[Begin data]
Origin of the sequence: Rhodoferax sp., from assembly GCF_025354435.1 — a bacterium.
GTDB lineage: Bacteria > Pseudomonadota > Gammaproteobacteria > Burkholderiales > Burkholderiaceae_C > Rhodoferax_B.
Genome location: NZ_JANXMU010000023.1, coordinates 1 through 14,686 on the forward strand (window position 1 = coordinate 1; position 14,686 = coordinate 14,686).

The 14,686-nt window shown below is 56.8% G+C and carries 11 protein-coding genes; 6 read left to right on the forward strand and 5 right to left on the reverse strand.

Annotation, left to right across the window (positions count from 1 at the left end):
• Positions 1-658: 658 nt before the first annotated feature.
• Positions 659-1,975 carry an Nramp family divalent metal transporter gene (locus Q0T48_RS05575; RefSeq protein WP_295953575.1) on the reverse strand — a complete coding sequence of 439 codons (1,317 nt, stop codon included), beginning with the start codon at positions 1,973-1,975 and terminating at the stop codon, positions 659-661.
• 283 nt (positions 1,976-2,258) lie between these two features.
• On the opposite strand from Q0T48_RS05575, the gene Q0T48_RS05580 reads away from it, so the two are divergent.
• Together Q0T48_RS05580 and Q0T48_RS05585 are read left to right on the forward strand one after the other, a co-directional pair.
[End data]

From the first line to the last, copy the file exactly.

Origin of the sequence: Rhodoferax sp., from assembly GCF_025354435.1 — a bacterium.
GTDB lineage: Bacteria > Pseudomonadota > Gammaproteobacteria > Burkholderiales > Burkholderiaceae_C > Rhodoferax_B.
Genome location: NZ_JANXMU010000023.1, coordinates 1 through 14,686 on the forward strand (window position 1 = coordinate 1; position 14,686 = coordinate 14,686).

The 14,686-nt window shown below is 56.8% G+C and carries 11 protein-coding genes; 6 read left to right on the forward strand and 5 right to left on the reverse strand.

Annotation, left to right across the window (positions count from 1 at the left end):
• Positions 1-658: 658 nt before the first annotated feature.
• Positions 659-1,975 carry an Nramp family divalent metal transporter gene (locus Q0T48_RS05575; RefSeq protein WP_295953575.1) on the reverse strand — a complete coding sequence of 439 codons (1,317 nt, stop codon included), beginning with the start codon at positions 1,973-1,975 and terminating at the stop codon, positions 659-661.
• 283 nt (positions 1,976-2,258) lie between these two features.
• On the opposite strand from Q0T48_RS05575, the gene Q0T48_RS05580 reads away from it, so the two are divergent.
• Together Q0T48_RS05580 and Q0T48_RS05585 are read left to right on the forward strand one after the other, a co-directional pair.